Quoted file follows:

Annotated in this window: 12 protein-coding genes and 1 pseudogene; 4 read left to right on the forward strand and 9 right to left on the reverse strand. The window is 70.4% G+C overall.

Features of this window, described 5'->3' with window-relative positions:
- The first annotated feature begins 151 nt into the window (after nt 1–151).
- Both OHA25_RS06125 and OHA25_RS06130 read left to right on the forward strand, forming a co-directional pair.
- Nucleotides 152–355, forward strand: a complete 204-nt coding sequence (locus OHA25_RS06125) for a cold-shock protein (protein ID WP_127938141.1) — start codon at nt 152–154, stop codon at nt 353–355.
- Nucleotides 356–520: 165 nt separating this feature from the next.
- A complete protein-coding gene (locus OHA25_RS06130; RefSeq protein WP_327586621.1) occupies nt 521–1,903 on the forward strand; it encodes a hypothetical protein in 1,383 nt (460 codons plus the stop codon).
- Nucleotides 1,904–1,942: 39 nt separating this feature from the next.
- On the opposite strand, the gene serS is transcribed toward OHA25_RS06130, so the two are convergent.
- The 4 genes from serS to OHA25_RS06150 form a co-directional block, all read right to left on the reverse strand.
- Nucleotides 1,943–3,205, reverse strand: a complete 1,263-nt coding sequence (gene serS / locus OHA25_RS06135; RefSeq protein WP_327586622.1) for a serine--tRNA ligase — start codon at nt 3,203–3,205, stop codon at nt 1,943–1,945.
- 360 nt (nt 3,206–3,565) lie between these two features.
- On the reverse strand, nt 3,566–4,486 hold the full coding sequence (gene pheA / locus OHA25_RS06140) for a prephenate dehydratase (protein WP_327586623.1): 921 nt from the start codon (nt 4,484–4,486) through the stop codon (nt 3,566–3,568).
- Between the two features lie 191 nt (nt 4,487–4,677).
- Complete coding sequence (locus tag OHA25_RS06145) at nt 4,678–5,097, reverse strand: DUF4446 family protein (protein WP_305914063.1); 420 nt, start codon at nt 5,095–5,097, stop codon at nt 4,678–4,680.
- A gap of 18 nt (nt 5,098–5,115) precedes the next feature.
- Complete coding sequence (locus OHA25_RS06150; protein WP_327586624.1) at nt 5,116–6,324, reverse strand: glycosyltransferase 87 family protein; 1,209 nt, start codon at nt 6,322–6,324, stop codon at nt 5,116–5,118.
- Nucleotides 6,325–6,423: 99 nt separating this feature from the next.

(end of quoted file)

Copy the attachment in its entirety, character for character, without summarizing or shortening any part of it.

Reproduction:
Annotated in this window: 12 protein-coding genes and 1 pseudogene; 4 read left to right on the forward strand and 9 right to left on the reverse strand. The window is 70.4% G+C overall.

Features of this window, described 5'->3' with window-relative positions:
- The first annotated feature begins 151 nt into the window (after nt 1–151).
- Both OHA25_RS06125 and OHA25_RS06130 read left to right on the forward strand, forming a co-directional pair.
- Nucleotides 152–355, forward strand: a complete 204-nt coding sequence (locus OHA25_RS06125) for a cold-shock protein (protein ID WP_127938141.1) — start codon at nt 152–154, stop codon at nt 353–355.
- Nucleotides 356–520: 165 nt separating this feature from the next.
- A complete protein-coding gene (locus OHA25_RS06130; RefSeq protein WP_327586621.1) occupies nt 521–1,903 on the forward strand; it encodes a hypothetical protein in 1,383 nt (460 codons plus the stop codon).
- Nucleotides 1,904–1,942: 39 nt separating this feature from the next.
- On the opposite strand, the gene serS is transcribed toward OHA25_RS06130, so the two are convergent.
- The 4 genes from serS to OHA25_RS06150 form a co-directional block, all read right to left on the reverse strand.
- Nucleotides 1,943–3,205, reverse strand: a complete 1,263-nt coding sequence (gene serS / locus OHA25_RS06135; RefSeq protein WP_327586622.1) for a serine--tRNA ligase — start codon at nt 3,203–3,205, stop codon at nt 1,943–1,945.
- 360 nt (nt 3,206–3,565) lie between these two features.
- On the reverse strand, nt 3,566–4,486 hold the full coding sequence (gene pheA / locus OHA25_RS06140) for a prephenate dehydratase (protein WP_327586623.1): 921 nt from the start codon (nt 4,484–4,486) through the stop codon (nt 3,566–3,568).
- Between the two features lie 191 nt (nt 4,487–4,677).
- Complete coding sequence (locus tag OHA25_RS06145) at nt 4,678–5,097, reverse strand: DUF4446 family protein (protein WP_305914063.1); 420 nt, start codon at nt 5,095–5,097, stop codon at nt 4,678–4,680.
- A gap of 18 nt (nt 5,098–5,115) precedes the next feature.
- Complete coding sequence (locus OHA25_RS06150; protein WP_327586624.1) at nt 5,116–6,324, reverse strand: glycosyltransferase 87 family protein; 1,209 nt, start codon at nt 6,322–6,324, stop codon at nt 5,116–5,118.
- Nucleotides 6,325–6,423: 99 nt separating this feature from the next.